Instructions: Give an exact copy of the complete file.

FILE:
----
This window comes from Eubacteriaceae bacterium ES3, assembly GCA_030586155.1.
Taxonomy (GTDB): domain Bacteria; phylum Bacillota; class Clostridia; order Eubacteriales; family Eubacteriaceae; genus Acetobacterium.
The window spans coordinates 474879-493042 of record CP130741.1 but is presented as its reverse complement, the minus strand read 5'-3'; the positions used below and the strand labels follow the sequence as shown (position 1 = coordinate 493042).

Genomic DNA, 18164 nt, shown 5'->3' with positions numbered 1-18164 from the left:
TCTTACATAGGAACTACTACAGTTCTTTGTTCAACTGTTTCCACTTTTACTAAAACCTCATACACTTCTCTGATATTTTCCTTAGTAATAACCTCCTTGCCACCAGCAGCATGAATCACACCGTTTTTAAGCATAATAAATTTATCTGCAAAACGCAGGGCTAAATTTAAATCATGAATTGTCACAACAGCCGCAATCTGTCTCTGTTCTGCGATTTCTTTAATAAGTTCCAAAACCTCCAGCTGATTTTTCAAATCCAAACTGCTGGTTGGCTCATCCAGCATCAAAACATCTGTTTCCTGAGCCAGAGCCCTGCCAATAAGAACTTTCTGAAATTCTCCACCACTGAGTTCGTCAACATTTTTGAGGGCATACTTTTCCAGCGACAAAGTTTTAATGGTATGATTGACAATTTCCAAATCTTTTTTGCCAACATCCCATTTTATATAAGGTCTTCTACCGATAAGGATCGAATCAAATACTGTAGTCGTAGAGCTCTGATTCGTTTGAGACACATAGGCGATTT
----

This window comes from Eubacteriaceae bacterium ES3, assembly GCA_030586155.1.
Taxonomy (GTDB): domain Bacteria; phylum Bacillota; class Clostridia; order Eubacteriales; family Eubacteriaceae; genus Acetobacterium.
The window spans coordinates 474879-493042 of record CP130741.1 but is presented as its reverse complement, the minus strand read 5'-3'; the positions used below and the strand labels follow the sequence as shown (position 1 = coordinate 493042).

Genomic DNA, 18164 nt, shown 5'->3' with positions numbered 1-18164 from the left:
TCTTACATAGGAACTACTACAGTTCTTTGTTCAACTGTTTCCACTTTTACTAAAACCTCATACACTTCTCTGATATTTTCCTTAGTAATAACCTCCTTGCCACCAGCAGCATGAATCACACCGTTTTTAAGCATAATAAATTTATCTGCAAAACGCAGGGCTAAATTTAAATCATGAATTGTCACAACAGCCGCAATCTGTCTCTGTTCTGCGATTTCTTTAATAAGTTCCAAAACCTCCAGCTGATTTTTCAAATCCAAACTGCTGGTTGGCTCATCCAGCATCAAAACATCTGTTTCCTGAGCCAGAGCCCTGCCAATAAGAACTTTCTGAAATTCTCCACCACTGAGTTCGTCAACATTTTTGAGGGCATACTTTTCCAGCGACAAAGTTTTAATGGTATGATTGACAATTTCCAAATCTTTTTTGCCAACATCCCATTTTATATAAGGTCTTCTACCGATAAGGATCGAATCAAATACTGTAGTCGTAGAGCTCTGATTCGTTTGAGACACATAGGCGATTT